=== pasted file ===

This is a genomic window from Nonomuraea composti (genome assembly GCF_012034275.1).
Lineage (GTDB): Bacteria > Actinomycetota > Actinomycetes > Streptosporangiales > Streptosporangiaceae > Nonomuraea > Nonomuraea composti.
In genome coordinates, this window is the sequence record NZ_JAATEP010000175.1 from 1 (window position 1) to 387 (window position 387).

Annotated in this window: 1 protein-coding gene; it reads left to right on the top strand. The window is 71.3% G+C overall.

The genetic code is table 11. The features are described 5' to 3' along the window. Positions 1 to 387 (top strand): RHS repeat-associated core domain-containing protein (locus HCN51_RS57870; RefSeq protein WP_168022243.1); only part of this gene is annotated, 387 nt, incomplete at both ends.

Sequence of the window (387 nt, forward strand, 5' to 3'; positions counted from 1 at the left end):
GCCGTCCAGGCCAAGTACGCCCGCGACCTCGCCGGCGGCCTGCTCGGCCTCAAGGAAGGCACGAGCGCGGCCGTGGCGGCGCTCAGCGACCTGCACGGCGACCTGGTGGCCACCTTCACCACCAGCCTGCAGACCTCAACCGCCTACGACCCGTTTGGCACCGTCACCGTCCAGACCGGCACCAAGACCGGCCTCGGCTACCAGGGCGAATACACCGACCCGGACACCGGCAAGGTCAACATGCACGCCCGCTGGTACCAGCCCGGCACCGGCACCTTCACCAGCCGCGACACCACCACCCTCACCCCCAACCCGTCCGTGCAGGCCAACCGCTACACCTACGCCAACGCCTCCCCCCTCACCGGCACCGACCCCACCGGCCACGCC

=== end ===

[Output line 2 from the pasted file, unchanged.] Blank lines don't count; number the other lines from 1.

Lineage (GTDB): Bacteria > Actinomycetota > Actinomycetes > Streptosporangiales > Streptosporangiaceae > Nonomuraea > Nonomuraea composti.